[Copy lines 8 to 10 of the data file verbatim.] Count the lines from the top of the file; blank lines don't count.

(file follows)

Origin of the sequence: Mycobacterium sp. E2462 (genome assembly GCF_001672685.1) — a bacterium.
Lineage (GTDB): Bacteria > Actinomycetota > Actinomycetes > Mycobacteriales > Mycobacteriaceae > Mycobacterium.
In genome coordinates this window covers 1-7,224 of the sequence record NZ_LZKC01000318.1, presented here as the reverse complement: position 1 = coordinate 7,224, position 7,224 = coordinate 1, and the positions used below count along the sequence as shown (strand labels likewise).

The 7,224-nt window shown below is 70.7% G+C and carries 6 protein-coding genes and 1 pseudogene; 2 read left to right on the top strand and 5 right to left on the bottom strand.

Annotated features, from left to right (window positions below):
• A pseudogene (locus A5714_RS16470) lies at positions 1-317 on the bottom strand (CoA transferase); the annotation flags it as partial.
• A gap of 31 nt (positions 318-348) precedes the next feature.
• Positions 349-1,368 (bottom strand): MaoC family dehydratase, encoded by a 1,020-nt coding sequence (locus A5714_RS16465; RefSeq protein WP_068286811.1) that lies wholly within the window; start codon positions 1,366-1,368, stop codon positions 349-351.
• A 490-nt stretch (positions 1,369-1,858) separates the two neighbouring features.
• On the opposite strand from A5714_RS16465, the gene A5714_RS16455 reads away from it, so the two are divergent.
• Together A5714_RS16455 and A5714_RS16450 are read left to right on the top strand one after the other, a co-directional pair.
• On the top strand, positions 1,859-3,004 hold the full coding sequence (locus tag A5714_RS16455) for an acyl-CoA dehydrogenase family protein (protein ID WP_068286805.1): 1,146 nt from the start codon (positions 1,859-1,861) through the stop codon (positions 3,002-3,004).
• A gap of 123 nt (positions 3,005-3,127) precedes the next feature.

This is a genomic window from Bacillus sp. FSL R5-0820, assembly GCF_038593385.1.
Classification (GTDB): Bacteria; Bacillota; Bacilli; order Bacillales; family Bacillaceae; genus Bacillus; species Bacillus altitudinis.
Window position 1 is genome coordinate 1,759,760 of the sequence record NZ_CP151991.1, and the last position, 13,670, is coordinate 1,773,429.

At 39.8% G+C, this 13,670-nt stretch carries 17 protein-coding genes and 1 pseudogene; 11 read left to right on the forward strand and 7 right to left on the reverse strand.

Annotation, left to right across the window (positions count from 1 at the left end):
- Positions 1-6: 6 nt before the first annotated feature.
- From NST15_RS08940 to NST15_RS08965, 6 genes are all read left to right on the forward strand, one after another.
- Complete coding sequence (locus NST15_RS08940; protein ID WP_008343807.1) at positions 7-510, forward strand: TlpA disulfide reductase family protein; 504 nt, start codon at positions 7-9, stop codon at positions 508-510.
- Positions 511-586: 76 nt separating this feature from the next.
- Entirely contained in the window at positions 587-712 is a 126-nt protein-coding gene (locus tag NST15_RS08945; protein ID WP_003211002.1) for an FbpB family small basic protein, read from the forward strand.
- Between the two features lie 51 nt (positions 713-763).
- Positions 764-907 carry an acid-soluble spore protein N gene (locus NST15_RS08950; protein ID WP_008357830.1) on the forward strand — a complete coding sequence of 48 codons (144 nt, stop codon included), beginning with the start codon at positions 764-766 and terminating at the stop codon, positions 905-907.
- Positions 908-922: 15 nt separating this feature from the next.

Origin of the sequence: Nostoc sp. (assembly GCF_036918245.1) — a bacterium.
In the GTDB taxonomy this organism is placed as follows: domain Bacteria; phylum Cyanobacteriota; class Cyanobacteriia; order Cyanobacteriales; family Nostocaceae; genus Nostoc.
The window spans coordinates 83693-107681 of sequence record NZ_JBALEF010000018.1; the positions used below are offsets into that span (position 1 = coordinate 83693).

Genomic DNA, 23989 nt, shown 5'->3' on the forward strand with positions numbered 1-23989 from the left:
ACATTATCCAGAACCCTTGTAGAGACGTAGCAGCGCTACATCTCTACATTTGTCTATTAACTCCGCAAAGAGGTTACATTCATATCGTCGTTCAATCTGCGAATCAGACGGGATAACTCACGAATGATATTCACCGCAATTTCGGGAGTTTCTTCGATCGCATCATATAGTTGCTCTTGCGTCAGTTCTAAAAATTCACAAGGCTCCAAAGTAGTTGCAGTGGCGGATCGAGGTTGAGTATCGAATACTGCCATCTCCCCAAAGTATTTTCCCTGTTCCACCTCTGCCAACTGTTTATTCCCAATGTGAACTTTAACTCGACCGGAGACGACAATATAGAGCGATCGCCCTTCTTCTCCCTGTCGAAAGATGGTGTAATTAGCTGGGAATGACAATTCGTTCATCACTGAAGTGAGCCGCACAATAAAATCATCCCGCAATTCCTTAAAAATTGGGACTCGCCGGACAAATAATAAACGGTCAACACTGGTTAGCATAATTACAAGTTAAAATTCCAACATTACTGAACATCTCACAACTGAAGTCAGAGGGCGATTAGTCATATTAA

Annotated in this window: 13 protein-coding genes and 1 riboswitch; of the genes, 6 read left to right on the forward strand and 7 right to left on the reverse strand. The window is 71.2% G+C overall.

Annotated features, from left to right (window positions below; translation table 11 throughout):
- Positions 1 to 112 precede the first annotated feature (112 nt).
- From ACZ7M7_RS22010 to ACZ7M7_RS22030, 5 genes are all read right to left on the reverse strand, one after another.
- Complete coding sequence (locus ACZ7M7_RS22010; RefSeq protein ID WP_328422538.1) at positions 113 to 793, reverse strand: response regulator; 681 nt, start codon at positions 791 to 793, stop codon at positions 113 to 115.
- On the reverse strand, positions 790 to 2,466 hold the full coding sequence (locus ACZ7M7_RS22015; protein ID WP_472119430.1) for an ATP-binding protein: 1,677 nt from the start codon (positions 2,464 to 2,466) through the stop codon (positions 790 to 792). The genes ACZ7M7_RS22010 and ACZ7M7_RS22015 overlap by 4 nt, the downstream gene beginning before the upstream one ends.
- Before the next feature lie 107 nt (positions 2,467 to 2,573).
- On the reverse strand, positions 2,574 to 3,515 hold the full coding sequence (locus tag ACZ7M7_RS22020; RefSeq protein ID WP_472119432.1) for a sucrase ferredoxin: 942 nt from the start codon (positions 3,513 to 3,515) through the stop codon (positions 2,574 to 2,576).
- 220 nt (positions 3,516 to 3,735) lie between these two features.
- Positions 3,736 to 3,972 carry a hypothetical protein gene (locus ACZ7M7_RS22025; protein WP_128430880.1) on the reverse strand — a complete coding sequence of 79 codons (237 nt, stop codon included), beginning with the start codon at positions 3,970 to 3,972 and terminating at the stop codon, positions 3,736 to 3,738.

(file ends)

• Positions 349-1,368 (bottom strand): MaoC family dehydratase, encoded by a 1,020-nt coding sequence (locus A5714_RS16465; RefSeq protein WP_068286811.1) that lies wholly within the window; start codon positions 1,366-1,368, stop codon positions 349-351.
• A 490-nt stretch (positions 1,369-1,858) separates the two neighbouring features.
• On the opposite strand from A5714_RS16465, the gene A5714_RS16455 reads away from it, so the two are divergent.